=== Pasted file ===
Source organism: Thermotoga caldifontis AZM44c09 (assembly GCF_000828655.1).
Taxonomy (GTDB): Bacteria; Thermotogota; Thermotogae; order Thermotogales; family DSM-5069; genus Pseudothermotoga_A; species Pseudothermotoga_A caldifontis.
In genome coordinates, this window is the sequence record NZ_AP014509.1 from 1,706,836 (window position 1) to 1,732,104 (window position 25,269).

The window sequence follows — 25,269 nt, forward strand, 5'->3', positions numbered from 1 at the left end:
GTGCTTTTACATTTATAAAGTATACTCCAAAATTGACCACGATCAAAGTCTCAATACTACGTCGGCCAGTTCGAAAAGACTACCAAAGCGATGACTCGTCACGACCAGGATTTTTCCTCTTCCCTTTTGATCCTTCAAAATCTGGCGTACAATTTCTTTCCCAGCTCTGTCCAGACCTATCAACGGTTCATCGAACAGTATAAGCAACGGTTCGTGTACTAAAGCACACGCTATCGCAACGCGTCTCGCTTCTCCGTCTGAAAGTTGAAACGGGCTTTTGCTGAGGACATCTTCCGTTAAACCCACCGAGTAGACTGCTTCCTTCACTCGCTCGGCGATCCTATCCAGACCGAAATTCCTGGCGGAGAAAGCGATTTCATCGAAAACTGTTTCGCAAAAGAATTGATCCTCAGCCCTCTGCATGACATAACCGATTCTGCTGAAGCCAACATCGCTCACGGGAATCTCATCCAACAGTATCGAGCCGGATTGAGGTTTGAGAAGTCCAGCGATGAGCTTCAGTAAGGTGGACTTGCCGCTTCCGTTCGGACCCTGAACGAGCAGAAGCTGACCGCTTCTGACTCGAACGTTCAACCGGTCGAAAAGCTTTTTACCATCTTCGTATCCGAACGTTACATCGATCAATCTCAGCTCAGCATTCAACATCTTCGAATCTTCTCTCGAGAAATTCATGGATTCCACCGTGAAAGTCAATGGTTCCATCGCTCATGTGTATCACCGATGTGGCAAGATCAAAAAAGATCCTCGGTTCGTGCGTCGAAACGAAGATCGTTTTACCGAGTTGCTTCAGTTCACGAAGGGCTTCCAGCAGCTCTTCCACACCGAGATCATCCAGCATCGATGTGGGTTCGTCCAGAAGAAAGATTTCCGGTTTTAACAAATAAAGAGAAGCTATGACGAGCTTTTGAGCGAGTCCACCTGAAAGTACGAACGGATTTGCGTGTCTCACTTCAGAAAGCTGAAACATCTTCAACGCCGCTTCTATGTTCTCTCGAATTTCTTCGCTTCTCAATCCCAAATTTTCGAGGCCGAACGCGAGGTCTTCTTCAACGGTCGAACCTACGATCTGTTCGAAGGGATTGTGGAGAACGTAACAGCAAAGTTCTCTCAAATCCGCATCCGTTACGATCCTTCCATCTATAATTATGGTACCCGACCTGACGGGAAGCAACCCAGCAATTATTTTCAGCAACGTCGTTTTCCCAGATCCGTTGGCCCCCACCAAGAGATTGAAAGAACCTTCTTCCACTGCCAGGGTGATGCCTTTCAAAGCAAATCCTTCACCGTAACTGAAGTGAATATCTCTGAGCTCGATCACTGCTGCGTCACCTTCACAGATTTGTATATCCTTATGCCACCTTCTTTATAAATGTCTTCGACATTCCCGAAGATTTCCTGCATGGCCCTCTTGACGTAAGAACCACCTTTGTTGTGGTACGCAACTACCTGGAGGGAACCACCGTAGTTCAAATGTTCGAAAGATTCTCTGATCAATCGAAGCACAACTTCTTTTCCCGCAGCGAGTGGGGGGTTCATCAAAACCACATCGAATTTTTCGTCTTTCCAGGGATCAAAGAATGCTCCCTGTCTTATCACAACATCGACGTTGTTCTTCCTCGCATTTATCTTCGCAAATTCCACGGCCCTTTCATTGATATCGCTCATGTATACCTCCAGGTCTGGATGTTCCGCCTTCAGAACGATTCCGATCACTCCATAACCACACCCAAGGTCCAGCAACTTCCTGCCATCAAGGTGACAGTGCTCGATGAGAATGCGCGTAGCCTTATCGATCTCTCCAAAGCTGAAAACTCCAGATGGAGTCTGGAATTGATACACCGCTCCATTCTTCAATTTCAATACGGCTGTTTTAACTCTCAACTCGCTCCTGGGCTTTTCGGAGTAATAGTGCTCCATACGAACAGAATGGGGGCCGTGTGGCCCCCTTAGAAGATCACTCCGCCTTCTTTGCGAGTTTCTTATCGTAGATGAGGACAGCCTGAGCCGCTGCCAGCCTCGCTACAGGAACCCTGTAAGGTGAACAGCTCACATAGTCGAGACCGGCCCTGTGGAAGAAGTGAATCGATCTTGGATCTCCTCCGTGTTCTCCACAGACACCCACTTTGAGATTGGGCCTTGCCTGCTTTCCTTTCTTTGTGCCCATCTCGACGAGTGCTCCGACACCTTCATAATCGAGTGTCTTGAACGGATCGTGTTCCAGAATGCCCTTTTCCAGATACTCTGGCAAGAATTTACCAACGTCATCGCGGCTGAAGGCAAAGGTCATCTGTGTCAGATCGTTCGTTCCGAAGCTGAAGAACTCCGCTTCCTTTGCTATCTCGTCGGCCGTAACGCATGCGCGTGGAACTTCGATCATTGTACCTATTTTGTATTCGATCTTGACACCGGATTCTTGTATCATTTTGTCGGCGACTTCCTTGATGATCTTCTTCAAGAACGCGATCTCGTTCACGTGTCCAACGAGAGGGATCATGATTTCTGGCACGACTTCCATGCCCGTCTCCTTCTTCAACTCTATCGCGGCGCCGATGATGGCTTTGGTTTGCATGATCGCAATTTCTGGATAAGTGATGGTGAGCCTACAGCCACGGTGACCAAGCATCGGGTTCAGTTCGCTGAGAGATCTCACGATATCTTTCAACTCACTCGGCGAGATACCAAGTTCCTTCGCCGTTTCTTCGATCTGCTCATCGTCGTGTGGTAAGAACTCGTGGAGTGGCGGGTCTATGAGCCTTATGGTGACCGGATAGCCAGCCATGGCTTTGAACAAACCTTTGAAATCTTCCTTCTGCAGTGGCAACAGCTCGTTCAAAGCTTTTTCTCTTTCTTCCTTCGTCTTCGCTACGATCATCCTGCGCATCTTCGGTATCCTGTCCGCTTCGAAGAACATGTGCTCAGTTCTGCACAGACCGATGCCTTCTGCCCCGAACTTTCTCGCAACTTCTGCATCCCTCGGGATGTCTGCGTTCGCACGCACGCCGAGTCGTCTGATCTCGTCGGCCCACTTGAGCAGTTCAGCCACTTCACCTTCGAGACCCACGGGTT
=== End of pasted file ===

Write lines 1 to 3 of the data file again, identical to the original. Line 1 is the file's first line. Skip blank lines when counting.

Source organism: Thermotoga caldifontis AZM44c09 (assembly GCF_000828655.1).
Taxonomy (GTDB): Bacteria; Thermotogota; Thermotogae; order Thermotogales; family DSM-5069; genus Pseudothermotoga_A; species Pseudothermotoga_A caldifontis.
In genome coordinates, this window is the sequence record NZ_AP014509.1 from 1,706,836 (window position 1) to 1,732,104 (window position 25,269).